We all need a North Star… Wisdom from Frederick Douglass…

August 14, 2023 by  
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It is difficult to look at the life of Frederick Douglass and not become completely enthralled. Over the years, as I have ventured beyond the surface-deep historical facts by reading his speeches and writing, I have been astounded by his insight into the human condition and his wisdom which inspires the reader to live their best, most sacrificial life. It is no coincidence his first newspaper was titled THE NORTH STAR (later called the FREDERICK DOUGLASS’ PAPER). I would submit we can all use a clear guide to true north. Here’s hoping and praying that every new generation studies his life and writings, thereby helping to ensure “a more perfect Union” and a brighter future for all.

Source: Edited photo from the Library of Congress, Washington, DC

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One Response to “We all need a North Star… Wisdom from Frederick Douglass…”

  1. Jon Allen on August 18th, 2023 6:56 pm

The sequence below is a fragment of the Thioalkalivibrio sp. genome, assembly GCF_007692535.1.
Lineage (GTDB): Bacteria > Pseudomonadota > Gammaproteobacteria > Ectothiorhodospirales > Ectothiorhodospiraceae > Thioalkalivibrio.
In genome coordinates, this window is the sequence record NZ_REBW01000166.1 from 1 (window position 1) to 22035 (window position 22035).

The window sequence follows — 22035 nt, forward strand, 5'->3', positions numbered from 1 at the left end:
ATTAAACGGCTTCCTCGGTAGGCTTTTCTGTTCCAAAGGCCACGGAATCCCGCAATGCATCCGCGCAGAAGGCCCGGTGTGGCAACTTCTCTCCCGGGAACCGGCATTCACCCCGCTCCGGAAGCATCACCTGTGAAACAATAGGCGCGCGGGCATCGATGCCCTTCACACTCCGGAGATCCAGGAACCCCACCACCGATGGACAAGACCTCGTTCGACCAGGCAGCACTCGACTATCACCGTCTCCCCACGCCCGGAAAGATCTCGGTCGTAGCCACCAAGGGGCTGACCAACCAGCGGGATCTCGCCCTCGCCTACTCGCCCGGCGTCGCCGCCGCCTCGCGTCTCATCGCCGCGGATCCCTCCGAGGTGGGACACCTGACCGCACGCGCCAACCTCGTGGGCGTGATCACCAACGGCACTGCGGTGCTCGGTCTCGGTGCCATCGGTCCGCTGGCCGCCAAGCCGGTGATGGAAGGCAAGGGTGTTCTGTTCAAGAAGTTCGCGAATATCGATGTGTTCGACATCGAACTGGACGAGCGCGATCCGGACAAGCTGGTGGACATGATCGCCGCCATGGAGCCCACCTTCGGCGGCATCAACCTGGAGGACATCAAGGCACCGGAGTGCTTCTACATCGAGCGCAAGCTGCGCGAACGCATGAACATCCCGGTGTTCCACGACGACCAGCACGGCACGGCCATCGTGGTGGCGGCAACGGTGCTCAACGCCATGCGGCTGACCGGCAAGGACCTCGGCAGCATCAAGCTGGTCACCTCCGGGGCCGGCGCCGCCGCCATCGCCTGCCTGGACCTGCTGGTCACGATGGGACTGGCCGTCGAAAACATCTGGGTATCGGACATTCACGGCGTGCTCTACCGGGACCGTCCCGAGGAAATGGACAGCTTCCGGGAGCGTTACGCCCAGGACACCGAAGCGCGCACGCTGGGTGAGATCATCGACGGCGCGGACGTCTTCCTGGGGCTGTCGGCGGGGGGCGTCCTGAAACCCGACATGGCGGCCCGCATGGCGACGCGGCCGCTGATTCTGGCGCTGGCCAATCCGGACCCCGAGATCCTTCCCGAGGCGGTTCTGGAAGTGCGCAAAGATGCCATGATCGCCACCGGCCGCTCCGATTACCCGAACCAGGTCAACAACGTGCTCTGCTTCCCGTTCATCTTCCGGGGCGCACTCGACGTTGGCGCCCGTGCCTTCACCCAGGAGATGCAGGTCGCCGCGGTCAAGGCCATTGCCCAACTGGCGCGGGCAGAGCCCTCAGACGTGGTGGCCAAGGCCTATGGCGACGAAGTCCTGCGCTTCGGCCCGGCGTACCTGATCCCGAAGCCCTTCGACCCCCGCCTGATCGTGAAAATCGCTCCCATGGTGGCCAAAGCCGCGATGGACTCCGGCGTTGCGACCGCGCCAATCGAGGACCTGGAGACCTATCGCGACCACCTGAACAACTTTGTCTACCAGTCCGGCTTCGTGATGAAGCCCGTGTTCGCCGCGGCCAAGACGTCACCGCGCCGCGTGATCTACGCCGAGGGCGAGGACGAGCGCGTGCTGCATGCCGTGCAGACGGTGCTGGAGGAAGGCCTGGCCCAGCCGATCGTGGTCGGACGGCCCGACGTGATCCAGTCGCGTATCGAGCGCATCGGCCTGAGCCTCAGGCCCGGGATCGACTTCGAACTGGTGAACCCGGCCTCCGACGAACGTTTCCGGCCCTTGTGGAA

Dear Mrs. Heilenman,
    Many thanks for your eloquent, brilliantly concise appreciation of Frederick Douglass.
    I can’t think of anyone else from the 19th century whose relevance remains as comprehensive, profound and immediate. ‘Timeless’ verges on euphemism.
    …It was a profound joy, not long ago, to buy a couple of newspapers from you folks, with front-page, local ads for addresses by Douglass in upstate New York, during the early phases of the Civil War. –Within a couple of days of eachother!
    Very much to your point, I had to complement them, and the first version of his Autobiography, with an anthology of his speeches and journalism.
    His prose is magnificent –quintessentially Victorian, during the first high tide of the British novel; leaving a correspondingly deep impression on audiences during his periods of exile in England. But also with a distinctly Black American oratorical edge, informed and animated by his own experience.
    Yes, during this period, issues relating to assimilation inhabited a qualitatively different sphere than they appropriately do in our own time. But more to the point, from his Autobiography, I remain amazed that his faith-based response to his own experience –including barbarities on other people, which he witnessed– left him able to be the …well, unwavering witness that he was, rather than spending the rest of his life in debilitating PTSD.
    I’m confident that I’ve yet to explore his ouvre, or his life, as extensively as you have. But in his case, you don’t need that much for it to resonate, loud and clear. Yes, like a church bell.

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